Similarly, Gunn previously explained that Captain Marvel (the Carol Danvers version) – who has her own movie in development at Marvel Studios for release in 2018 – will also not appear in Guardians of the Galaxy 2. Needless to say, if you’re wondering what happens after Phase 3, there’s a lot for the studio to draw from. Just look at how many characters are just getting their first introductions over the next four years of movies. And be sure to check out our list of some important names yet to be introduced in Guardians.
A few other interesting tidbits came from James Gunn’s comments (hat tip CBM) including the revelation that Marvel cannot use the villain Annihilus – a very important character who was essential in helping bring the modern versions of the Guardians of the Galaxy and Nova together. It was Annihilus who began his invasion of the cosmos by eradicating the Nova Corps, leaving Richard Rider as its sole survivor. For more on that, I highly recommend reading the Marvel Comics crossover events Annihilation and Annihilation: Conquest – the events leading to 2008’s GOTG relaunch.
Gunn also mentions his love of the character(s) Starhawk, another original Guardian member like Yondu, and explains that the movie origins of Groot and Rocket may be quite different than their Marvel Comics origins. He also hints that there are other characters and alien races from the books that are potentially being avoided in the movies not because another studio owns the rights, but because there are complexities in multiple studios each owning partial rights to them. An example of that is how Quicksilver and Scarlet Witch can be used by both Fox and Marvel Studios but with restrictions to each studios’ versions.
All of this adds up to future Guardians of the Galaxy stories potentially deviating even further from the comics. We could see original Guardians (who in the comics are from the future) as present day members (i.e. Michael Rooker’s Yondu), entirely different origin stories (Drax, Groot, Rocket, etc.), different characters in different roles (Peter Quill’s father) and different aliens (we saw the Sakaaran used instead of the Badoon in GOTG and the Chitauri used instead of Skrulls in The Avengers). It really may be up to the creators and writer/directors like Gunn:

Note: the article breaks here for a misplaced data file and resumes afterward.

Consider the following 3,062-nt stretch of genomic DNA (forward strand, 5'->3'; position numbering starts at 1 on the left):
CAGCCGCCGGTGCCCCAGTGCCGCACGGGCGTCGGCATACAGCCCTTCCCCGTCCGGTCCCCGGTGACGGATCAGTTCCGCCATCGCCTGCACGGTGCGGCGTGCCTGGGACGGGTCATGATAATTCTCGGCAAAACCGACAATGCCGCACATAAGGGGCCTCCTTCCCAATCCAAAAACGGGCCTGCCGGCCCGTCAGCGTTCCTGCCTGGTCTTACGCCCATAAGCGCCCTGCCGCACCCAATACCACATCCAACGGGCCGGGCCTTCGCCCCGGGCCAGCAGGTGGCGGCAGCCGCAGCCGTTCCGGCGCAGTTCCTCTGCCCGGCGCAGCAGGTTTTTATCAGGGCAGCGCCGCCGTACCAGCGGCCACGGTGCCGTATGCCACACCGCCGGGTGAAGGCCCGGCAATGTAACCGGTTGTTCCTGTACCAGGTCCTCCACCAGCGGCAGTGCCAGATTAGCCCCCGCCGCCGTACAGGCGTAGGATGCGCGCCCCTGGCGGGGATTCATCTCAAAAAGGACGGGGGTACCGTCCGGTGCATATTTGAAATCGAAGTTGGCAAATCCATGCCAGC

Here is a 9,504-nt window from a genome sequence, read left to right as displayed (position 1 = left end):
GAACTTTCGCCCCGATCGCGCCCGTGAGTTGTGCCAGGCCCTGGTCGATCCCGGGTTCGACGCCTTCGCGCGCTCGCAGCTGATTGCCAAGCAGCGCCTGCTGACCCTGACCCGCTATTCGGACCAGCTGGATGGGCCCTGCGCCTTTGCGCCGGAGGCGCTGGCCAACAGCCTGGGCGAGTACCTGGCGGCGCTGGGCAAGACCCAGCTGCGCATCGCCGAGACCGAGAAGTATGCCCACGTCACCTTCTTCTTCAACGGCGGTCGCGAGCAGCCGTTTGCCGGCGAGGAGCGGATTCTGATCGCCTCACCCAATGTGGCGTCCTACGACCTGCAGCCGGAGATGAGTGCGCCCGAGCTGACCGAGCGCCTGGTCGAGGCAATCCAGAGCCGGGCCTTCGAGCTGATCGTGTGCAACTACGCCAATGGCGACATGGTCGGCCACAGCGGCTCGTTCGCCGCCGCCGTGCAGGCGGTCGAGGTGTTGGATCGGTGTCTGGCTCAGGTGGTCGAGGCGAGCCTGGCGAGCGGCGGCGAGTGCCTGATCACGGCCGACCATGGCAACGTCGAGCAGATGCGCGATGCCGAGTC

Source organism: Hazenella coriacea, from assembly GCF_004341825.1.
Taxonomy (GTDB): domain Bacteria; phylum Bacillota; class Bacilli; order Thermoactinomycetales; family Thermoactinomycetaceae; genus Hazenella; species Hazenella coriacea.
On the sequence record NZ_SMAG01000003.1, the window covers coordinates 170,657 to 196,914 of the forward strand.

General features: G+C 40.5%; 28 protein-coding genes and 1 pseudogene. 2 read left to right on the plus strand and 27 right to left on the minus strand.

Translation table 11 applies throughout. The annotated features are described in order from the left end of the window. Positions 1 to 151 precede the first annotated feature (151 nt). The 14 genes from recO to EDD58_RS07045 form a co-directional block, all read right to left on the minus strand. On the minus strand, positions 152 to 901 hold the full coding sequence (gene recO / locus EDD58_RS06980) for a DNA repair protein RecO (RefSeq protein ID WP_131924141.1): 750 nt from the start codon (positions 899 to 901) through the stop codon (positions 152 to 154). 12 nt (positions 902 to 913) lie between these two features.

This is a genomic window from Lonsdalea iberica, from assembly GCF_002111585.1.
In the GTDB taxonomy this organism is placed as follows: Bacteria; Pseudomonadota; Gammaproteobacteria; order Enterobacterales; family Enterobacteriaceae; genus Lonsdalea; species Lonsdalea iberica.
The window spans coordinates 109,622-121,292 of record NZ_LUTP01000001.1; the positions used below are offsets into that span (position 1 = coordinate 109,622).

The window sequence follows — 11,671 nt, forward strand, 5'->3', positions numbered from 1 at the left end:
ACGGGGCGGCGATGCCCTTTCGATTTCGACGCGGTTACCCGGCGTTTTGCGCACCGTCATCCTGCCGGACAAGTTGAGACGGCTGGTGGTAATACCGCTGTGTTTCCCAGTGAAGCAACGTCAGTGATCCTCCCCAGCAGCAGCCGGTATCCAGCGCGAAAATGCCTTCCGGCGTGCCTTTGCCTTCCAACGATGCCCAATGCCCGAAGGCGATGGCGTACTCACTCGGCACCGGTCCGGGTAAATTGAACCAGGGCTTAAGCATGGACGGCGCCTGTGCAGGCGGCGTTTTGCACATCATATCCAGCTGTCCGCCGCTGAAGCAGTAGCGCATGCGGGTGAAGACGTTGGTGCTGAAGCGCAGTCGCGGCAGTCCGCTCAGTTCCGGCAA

“I wish the MCU was that planned out (or do I?) But it simply isn’t. The ONLY thing in GotG that was connected to the rest of the Marvel Universe is the existence of Thanos and the existence of an infinity stone. Everything else – how Thanos was connected, who he was connected to, what were the properties of the infinity stone, etc, etc, were all basically made up by me. It’s much much looser than people think it is. And it certainly wasn’t planned out when they did Iron Man. They just thought about making a good Iron Man movie – which is exactly my point.”
Are you okay with the Guardians of the Galaxy movies telling their own original stories, inspired by Marvel Comics, rather than based on them? Or do you simply wish Marvel Studios owned the rights to all their cosmic comics properties?
The Avengers: Age of Ultron releases in theaters on May 1, 2015, followed by Ant-Man on July 17, 2015, Captain America: Civil War on May 6, 2016, Doctor Strange on November 4, 2016, Guardians of the Galaxy 2 on May 5, 2017, Thor: Ragnarok on July 28, 2017, Black Panther on November 3, 2017, Avengers: Infinity War – Part 1 on May 4, 2018, Captain Marvel on July 6, 2018, Inhumans on November 2, 2018 and Avengers: Infinity War – Part 2 on May 3, 2019.
Follow Rob on Twitter @rob_keyes for your Marvel movie and TV news!